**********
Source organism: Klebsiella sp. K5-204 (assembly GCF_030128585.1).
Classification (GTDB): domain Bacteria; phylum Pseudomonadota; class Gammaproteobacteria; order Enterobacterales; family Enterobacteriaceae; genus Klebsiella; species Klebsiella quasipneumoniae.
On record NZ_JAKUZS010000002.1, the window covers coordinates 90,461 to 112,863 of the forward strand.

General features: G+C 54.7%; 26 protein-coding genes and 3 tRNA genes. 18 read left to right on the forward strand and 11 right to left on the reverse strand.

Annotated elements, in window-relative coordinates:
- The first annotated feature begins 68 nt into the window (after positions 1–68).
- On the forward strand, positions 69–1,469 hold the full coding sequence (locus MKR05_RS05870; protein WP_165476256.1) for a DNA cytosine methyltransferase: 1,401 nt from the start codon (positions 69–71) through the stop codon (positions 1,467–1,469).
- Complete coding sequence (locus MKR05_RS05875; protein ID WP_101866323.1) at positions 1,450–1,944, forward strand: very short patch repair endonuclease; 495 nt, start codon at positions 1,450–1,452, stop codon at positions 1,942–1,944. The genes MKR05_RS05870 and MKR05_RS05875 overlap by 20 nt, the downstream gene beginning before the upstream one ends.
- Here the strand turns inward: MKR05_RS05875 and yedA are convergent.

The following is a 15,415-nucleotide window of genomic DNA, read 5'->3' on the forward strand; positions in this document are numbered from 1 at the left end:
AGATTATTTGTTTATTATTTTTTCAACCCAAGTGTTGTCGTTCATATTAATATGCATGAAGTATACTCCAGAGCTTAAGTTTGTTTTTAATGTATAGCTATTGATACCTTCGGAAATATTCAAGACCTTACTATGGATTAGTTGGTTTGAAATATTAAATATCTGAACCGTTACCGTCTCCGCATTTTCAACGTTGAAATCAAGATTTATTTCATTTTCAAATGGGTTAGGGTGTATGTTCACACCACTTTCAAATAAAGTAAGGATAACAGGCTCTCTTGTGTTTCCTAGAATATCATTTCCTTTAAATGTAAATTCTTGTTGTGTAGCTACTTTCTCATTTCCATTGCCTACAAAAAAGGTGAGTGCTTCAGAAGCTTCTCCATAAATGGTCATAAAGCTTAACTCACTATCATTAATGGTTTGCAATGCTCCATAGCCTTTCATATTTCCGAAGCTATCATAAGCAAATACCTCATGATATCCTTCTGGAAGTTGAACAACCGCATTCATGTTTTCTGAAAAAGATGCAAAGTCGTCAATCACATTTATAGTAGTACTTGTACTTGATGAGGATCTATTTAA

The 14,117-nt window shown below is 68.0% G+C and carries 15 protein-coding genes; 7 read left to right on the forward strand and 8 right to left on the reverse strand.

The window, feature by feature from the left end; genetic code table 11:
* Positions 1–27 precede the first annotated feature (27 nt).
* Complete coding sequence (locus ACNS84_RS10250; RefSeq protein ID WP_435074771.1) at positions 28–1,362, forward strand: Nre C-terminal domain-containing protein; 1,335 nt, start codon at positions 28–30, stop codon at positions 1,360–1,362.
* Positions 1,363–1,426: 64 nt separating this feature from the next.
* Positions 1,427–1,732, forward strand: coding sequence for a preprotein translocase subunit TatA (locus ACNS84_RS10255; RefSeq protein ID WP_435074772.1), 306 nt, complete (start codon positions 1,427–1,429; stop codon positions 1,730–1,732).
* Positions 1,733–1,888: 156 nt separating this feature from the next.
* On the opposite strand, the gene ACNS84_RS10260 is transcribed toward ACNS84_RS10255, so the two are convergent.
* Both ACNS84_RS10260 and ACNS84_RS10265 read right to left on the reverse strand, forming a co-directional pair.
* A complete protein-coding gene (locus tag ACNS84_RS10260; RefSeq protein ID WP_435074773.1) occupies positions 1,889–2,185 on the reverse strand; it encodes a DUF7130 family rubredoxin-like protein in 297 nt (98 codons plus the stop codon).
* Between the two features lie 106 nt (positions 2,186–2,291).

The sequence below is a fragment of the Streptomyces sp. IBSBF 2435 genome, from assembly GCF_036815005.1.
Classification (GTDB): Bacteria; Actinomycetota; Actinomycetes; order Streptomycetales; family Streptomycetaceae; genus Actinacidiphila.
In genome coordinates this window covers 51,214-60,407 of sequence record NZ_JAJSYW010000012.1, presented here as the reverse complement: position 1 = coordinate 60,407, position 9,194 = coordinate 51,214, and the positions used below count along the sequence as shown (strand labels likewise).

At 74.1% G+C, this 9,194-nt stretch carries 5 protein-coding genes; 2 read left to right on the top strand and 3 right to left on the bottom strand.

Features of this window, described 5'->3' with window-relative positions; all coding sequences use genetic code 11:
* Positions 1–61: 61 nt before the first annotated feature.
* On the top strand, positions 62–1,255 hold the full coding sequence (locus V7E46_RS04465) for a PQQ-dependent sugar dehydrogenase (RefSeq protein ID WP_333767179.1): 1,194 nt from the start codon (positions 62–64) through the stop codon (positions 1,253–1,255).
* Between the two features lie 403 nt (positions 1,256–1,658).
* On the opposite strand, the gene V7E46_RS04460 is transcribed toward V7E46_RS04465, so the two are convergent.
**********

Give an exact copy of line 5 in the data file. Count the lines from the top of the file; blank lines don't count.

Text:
Annotated elements, in window-relative coordinates: